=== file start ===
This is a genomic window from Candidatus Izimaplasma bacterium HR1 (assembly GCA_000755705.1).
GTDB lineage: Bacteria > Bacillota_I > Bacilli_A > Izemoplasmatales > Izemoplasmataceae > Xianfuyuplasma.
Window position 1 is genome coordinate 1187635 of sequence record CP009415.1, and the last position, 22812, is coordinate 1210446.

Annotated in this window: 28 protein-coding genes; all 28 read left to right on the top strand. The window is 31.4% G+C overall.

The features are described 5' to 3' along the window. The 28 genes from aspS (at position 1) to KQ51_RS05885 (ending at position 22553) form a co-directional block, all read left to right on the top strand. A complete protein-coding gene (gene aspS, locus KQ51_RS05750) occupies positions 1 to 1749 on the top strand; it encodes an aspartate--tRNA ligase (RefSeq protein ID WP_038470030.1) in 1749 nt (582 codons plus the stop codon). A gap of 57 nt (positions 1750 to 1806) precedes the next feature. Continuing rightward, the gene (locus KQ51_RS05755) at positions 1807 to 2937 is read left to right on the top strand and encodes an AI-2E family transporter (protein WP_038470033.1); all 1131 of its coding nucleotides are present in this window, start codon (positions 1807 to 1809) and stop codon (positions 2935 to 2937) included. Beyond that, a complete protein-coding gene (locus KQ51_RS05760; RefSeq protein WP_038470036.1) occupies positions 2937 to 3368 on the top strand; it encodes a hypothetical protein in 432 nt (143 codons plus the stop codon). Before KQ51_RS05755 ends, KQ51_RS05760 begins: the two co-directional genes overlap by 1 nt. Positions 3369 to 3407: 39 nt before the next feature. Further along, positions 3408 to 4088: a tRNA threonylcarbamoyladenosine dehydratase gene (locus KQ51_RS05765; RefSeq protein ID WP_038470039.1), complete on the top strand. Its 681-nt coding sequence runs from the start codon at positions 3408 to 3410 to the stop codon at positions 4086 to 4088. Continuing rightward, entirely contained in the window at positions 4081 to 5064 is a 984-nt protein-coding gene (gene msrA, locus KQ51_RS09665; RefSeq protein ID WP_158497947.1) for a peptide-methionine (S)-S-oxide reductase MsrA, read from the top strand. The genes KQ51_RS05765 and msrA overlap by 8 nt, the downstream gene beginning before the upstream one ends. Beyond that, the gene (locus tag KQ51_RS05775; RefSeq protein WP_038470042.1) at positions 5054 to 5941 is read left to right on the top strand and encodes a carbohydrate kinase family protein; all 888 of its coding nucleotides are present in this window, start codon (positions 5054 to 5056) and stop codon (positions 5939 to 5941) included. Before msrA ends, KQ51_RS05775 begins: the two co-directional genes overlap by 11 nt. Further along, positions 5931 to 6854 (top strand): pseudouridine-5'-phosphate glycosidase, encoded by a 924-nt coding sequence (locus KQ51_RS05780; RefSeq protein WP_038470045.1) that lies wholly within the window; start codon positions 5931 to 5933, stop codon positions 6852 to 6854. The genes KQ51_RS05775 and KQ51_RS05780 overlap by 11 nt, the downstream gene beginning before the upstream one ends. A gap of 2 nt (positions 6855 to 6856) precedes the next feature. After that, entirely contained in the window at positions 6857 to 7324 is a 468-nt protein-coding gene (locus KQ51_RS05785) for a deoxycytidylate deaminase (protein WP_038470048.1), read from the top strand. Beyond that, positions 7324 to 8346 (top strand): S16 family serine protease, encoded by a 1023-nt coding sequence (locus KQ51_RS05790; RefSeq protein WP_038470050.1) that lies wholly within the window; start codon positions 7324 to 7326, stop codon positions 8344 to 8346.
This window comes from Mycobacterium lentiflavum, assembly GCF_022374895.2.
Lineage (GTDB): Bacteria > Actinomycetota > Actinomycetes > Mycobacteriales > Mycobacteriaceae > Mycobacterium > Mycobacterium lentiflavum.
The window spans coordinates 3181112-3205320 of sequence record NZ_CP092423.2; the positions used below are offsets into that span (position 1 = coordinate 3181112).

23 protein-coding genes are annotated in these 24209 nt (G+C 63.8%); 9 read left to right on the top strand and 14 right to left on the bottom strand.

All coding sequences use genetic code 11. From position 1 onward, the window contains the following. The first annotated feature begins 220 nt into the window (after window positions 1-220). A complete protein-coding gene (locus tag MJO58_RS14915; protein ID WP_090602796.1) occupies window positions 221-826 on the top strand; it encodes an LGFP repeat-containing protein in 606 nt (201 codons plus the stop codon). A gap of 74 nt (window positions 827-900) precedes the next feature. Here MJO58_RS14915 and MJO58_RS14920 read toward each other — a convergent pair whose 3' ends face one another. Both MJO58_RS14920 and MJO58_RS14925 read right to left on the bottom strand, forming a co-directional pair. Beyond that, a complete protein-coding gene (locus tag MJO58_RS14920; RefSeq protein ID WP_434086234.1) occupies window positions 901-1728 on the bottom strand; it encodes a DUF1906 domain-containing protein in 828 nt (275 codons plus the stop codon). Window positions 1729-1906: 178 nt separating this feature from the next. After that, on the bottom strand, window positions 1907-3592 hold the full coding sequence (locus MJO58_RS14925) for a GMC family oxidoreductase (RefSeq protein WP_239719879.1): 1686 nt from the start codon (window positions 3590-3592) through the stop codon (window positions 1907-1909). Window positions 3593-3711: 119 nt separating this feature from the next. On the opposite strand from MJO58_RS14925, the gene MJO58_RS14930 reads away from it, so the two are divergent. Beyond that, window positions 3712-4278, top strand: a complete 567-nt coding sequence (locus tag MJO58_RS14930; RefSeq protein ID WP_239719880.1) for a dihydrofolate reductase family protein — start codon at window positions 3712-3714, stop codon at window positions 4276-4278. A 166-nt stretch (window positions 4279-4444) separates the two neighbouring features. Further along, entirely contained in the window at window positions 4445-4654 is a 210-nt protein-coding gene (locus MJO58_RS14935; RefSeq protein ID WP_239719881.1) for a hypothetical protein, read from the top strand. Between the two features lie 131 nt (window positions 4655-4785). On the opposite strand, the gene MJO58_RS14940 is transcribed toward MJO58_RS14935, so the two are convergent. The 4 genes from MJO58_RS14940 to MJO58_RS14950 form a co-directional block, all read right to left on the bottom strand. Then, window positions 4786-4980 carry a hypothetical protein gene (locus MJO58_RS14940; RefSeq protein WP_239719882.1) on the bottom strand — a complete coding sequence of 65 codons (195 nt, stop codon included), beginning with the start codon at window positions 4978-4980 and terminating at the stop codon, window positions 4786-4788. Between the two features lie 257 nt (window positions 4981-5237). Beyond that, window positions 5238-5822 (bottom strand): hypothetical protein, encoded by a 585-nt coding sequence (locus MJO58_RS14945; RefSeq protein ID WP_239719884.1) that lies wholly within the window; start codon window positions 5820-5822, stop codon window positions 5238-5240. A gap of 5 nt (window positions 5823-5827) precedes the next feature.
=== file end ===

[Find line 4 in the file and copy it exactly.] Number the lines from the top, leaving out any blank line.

Annotated in this window: 28 protein-coding genes; all 28 read left to right on the top strand. The window is 31.4% G+C overall.